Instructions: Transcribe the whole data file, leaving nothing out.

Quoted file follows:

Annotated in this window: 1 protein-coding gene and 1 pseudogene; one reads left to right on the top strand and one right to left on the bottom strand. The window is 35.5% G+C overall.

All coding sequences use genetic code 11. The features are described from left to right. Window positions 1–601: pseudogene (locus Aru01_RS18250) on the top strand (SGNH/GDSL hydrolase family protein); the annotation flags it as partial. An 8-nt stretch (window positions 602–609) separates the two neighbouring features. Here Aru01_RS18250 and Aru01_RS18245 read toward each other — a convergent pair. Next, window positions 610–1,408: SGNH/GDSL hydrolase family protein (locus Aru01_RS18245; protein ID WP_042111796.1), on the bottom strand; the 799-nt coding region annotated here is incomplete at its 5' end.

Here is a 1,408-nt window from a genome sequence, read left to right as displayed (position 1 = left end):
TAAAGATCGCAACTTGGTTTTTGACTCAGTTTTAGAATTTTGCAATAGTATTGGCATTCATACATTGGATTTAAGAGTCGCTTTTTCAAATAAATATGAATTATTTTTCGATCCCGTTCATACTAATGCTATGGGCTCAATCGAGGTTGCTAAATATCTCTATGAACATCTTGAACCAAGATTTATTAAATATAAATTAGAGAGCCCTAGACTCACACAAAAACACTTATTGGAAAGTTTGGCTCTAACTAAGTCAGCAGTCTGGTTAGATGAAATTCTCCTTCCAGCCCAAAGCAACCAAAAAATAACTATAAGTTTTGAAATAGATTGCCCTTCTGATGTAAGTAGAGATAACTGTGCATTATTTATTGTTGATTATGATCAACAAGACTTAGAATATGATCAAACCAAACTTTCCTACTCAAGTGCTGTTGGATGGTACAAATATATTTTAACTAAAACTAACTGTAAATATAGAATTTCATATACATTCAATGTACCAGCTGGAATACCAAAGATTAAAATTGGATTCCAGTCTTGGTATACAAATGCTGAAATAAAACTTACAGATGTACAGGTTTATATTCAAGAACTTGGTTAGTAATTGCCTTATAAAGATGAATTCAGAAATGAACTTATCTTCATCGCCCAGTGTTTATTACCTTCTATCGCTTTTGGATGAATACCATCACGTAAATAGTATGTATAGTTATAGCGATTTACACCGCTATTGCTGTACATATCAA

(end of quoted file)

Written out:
Annotated in this window: 1 protein-coding gene and 1 pseudogene; one reads left to right on the top strand and one right to left on the bottom strand. The window is 35.5% G+C overall.

All coding sequences use genetic code 11. The features are described from left to right. Window positions 1–601: pseudogene (locus Aru01_RS18250) on the top strand (SGNH/GDSL hydrolase family protein); the annotation flags it as partial. An 8-nt stretch (window positions 602–609) separates the two neighbouring features. Here Aru01_RS18250 and Aru01_RS18245 read toward each other — a convergent pair. Next, window positions 610–1,408: SGNH/GDSL hydrolase family protein (locus Aru01_RS18245; protein ID WP_042111796.1), on the bottom strand; the 799-nt coding region annotated here is incomplete at its 5' end.

Here is a 1,408-nt window from a genome sequence, read left to right as displayed (position 1 = left end):
TAAAGATCGCAACTTGGTTTTTGACTCAGTTTTAGAATTTTGCAATAGTATTGGCATTCATACATTGGATTTAAGAGTCGCTTTTTCAAATAAATATGAATTATTTTTCGATCCCGTTCATACTAATGCTATGGGCTCAATCGAGGTTGCTAAATATCTCTATGAACATCTTGAACCAAGATTTATTAAATATAAATTAGAGAGCCCTAGACTCACACAAAAACACTTATTGGAAAGTTTGGCTCTAACTAAGTCAGCAGTCTGGTTAGATGAAATTCTCCTTCCAGCCCAAAGCAACCAAAAAATAACTATAAGTTTTGAAATAGATTGCCCTTCTGATGTAAGTAGAGATAACTGTGCATTATTTATTGTTGATTATGATCAACAAGACTTAGAATATGATCAAACCAAACTTTCCTACTCAAGTGCTGTTGGATGGTACAAATATATTTTAACTAAAACTAACTGTAAATATAGAATTTCATATACATTCAATGTACCAGCTGGAATACCAAAGATTAAAATTGGATTCCAGTCTTGGTATACAAATGCTGAAATAAAACTTACAGATGTACAGGTTTATATTCAAGAACTTGGTTAGTAATTGCCTTATAAAGATGAATTCAGAAATGAACTTATCTTCATCGCCCAGTGTTTATTACCTTCTATCGCTTTTGGATGAATACCATCACGTAAATAGTATGTATAGTTATAGCGATTTACACCGCTATTGCTGTACATATCAA